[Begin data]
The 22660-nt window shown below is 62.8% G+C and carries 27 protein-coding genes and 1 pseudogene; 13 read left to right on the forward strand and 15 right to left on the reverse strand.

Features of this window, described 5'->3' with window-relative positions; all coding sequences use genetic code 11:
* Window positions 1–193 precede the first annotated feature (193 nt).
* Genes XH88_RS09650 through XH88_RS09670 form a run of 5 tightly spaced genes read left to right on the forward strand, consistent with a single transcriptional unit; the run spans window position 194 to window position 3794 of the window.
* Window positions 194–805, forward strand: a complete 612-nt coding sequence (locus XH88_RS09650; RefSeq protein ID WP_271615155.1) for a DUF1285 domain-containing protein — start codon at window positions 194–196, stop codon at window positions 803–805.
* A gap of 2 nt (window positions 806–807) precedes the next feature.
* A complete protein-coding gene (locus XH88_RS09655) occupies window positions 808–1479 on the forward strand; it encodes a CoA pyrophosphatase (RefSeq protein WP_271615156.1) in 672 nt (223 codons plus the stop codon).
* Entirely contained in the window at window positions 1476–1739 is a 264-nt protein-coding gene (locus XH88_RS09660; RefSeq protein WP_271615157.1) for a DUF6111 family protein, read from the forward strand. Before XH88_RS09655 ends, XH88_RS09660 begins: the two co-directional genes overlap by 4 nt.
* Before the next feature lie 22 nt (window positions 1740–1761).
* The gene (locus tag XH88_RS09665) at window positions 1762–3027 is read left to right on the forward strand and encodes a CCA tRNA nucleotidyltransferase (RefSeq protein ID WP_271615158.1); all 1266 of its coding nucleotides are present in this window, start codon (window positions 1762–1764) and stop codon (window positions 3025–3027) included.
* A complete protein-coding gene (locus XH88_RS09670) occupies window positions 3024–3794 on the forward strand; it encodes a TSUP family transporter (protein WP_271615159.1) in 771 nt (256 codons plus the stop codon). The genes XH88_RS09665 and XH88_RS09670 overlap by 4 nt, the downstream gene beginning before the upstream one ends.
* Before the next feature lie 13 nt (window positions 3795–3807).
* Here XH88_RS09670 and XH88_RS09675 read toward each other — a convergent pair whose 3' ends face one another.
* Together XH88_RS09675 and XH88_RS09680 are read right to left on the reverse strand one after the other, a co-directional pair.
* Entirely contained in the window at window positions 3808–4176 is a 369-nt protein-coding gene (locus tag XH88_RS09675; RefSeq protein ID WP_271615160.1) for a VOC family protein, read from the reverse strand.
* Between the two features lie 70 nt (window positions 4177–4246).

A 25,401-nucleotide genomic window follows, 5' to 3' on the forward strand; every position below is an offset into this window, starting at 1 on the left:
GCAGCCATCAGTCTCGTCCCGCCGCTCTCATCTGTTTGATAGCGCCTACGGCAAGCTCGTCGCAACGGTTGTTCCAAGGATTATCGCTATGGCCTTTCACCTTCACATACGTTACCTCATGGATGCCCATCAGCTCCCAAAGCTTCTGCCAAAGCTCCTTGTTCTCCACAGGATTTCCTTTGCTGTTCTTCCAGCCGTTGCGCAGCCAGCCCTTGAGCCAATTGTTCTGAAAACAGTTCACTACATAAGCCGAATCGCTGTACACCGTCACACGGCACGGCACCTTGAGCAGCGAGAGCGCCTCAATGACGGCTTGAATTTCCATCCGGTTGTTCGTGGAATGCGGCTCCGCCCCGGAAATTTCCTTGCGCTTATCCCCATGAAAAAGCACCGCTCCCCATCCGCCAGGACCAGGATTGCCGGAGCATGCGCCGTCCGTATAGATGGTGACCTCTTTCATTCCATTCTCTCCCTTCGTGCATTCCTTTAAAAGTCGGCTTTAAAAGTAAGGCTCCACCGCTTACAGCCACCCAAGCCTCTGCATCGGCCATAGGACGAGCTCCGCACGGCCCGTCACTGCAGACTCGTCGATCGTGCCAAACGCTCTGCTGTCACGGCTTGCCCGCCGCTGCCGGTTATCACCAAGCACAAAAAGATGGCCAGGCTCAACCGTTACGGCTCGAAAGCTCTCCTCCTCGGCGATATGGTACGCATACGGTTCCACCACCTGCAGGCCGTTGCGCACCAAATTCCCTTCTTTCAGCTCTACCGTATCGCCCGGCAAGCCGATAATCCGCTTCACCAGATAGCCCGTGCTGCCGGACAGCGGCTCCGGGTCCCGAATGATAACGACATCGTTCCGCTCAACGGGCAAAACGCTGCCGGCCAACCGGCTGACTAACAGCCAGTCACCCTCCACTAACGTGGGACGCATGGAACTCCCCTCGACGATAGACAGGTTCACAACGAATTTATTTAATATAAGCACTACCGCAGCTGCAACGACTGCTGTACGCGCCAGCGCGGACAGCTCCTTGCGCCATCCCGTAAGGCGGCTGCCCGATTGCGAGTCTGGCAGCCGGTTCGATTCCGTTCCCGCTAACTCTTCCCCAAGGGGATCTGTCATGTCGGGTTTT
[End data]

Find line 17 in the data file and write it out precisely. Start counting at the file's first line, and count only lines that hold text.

A 25,401-nucleotide genomic window follows, 5' to 3' on the forward strand; every position below is an offset into this window, starting at 1 on the left: